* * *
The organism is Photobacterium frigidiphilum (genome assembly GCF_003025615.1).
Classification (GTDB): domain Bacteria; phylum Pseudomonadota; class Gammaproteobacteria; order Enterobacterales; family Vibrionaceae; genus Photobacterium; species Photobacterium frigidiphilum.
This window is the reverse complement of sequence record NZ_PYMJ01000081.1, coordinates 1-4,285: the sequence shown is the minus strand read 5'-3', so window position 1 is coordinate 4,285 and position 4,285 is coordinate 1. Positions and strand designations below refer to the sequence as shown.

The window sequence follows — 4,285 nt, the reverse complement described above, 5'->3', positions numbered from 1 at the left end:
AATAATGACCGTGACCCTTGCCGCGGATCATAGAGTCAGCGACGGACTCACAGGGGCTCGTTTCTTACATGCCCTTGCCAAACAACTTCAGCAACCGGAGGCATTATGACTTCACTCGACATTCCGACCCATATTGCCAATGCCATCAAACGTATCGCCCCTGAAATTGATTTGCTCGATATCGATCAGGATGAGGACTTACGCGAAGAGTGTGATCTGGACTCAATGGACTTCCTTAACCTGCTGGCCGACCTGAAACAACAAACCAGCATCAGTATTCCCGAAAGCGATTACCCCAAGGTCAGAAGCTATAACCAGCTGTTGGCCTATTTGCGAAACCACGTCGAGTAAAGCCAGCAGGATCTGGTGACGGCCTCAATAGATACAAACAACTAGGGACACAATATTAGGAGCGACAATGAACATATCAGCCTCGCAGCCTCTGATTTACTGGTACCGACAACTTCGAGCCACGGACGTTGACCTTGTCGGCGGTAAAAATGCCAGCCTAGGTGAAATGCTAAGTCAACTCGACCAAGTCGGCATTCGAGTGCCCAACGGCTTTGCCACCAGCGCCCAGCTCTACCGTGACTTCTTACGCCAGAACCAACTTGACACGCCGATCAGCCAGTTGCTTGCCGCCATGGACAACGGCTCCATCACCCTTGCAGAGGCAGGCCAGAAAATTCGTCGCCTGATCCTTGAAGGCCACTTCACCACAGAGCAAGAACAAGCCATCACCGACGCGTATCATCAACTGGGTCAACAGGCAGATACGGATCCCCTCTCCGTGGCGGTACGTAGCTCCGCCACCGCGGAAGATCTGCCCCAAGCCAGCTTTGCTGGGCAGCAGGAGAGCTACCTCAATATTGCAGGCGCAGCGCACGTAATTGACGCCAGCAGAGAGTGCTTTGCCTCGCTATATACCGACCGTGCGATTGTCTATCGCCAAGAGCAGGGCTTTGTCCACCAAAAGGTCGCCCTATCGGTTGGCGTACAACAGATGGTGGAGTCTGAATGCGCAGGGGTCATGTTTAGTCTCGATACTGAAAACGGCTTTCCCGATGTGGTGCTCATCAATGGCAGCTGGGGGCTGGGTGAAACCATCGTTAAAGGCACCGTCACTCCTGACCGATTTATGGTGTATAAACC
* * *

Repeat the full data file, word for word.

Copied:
The organism is Photobacterium frigidiphilum (genome assembly GCF_003025615.1).
Classification (GTDB): domain Bacteria; phylum Pseudomonadota; class Gammaproteobacteria; order Enterobacterales; family Vibrionaceae; genus Photobacterium; species Photobacterium frigidiphilum.
This window is the reverse complement of sequence record NZ_PYMJ01000081.1, coordinates 1-4,285: the sequence shown is the minus strand read 5'-3', so window position 1 is coordinate 4,285 and position 4,285 is coordinate 1. Positions and strand designations below refer to the sequence as shown.

The window sequence follows — 4,285 nt, the reverse complement described above, 5'->3', positions numbered from 1 at the left end:
AATAATGACCGTGACCCTTGCCGCGGATCATAGAGTCAGCGACGGACTCACAGGGGCTCGTTTCTTACATGCCCTTGCCAAACAACTTCAGCAACCGGAGGCATTATGACTTCACTCGACATTCCGACCCATATTGCCAATGCCATCAAACGTATCGCCCCTGAAATTGATTTGCTCGATATCGATCAGGATGAGGACTTACGCGAAGAGTGTGATCTGGACTCAATGGACTTCCTTAACCTGCTGGCCGACCTGAAACAACAAACCAGCATCAGTATTCCCGAAAGCGATTACCCCAAGGTCAGAAGCTATAACCAGCTGTTGGCCTATTTGCGAAACCACGTCGAGTAAAGCCAGCAGGATCTGGTGACGGCCTCAATAGATACAAACAACTAGGGACACAATATTAGGAGCGACAATGAACATATCAGCCTCGCAGCCTCTGATTTACTGGTACCGACAACTTCGAGCCACGGACGTTGACCTTGTCGGCGGTAAAAATGCCAGCCTAGGTGAAATGCTAAGTCAACTCGACCAAGTCGGCATTCGAGTGCCCAACGGCTTTGCCACCAGCGCCCAGCTCTACCGTGACTTCTTACGCCAGAACCAACTTGACACGCCGATCAGCCAGTTGCTTGCCGCCATGGACAACGGCTCCATCACCCTTGCAGAGGCAGGCCAGAAAATTCGTCGCCTGATCCTTGAAGGCCACTTCACCACAGAGCAAGAACAAGCCATCACCGACGCGTATCATCAACTGGGTCAACAGGCAGATACGGATCCCCTCTCCGTGGCGGTACGTAGCTCCGCCACCGCGGAAGATCTGCCCCAAGCCAGCTTTGCTGGGCAGCAGGAGAGCTACCTCAATATTGCAGGCGCAGCGCACGTAATTGACGCCAGCAGAGAGTGCTTTGCCTCGCTATATACCGACCGTGCGATTGTCTATCGCCAAGAGCAGGGCTTTGTCCACCAAAAGGTCGCCCTATCGGTTGGCGTACAACAGATGGTGGAGTCTGAATGCGCAGGGGTCATGTTTAGTCTCGATACTGAAAACGGCTTTCCCGATGTGGTGCTCATCAATGGCAGCTGGGGGCTGGGTGAAACCATCGTTAAAGGCACCGTCACTCCTGACCGATTTATGGTGTATAAACC